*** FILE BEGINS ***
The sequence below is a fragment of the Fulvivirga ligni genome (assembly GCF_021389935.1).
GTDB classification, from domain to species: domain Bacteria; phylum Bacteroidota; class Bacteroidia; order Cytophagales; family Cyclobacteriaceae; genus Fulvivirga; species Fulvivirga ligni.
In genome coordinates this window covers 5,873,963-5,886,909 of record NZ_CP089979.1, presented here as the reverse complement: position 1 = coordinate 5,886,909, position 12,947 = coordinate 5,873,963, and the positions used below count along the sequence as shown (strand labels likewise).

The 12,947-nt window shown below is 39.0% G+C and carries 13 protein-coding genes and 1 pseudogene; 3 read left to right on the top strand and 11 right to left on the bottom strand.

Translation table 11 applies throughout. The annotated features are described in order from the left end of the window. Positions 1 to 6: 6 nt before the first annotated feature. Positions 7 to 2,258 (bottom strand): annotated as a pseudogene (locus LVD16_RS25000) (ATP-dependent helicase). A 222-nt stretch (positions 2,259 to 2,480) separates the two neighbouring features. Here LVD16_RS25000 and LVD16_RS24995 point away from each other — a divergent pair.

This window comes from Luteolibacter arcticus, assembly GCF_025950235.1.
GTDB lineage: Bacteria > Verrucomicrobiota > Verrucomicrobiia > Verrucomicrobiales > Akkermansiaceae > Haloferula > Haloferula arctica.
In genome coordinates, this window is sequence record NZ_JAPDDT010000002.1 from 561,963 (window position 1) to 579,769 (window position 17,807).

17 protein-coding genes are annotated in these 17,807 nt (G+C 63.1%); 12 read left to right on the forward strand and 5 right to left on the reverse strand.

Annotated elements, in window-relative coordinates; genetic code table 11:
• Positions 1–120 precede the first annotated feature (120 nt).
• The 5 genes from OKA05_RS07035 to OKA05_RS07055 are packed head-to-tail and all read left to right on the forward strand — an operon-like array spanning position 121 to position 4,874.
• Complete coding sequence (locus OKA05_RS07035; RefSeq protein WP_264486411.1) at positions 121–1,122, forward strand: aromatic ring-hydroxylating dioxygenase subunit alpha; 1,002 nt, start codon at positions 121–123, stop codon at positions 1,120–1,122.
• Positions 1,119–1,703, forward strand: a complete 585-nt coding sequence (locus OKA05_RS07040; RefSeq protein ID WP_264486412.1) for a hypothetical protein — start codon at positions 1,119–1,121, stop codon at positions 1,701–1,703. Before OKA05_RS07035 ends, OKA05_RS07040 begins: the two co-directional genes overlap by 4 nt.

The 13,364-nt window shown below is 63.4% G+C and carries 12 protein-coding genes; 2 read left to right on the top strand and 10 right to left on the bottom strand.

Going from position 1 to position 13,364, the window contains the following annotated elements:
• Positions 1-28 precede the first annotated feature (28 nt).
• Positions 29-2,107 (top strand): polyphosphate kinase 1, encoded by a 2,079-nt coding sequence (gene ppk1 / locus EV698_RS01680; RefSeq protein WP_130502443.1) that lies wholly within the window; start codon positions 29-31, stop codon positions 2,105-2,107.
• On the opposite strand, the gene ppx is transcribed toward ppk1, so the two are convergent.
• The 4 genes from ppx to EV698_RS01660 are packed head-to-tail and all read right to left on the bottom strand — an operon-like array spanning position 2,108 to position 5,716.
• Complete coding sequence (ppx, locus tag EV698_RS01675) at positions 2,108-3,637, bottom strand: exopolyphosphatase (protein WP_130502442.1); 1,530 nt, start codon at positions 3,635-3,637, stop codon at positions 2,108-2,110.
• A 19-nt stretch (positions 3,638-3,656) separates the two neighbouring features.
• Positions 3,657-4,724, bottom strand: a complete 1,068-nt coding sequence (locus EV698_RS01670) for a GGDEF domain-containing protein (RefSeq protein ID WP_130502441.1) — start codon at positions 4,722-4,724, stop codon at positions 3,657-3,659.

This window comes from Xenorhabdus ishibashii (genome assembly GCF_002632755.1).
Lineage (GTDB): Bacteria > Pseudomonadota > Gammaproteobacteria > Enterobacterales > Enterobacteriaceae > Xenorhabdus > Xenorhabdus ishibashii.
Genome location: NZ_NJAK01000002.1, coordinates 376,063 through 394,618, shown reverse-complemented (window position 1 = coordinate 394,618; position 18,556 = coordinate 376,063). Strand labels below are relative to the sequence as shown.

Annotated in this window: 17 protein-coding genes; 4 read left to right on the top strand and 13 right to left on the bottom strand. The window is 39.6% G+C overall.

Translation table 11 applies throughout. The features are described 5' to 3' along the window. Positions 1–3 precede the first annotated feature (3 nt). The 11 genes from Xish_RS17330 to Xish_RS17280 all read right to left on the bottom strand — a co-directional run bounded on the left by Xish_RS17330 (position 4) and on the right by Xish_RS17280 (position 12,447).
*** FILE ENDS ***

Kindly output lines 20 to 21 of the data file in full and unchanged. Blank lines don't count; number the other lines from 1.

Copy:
• The 4 genes from ppx to EV698_RS01660 are packed head-to-tail and all read right to left on the bottom strand — an operon-like array spanning position 2,108 to position 5,716.
• Complete coding sequence (ppx, locus tag EV698_RS01675) at positions 2,108-3,637, bottom strand: exopolyphosphatase (protein WP_130502442.1); 1,530 nt, start codon at positions 3,635-3,637, stop codon at positions 2,108-2,110.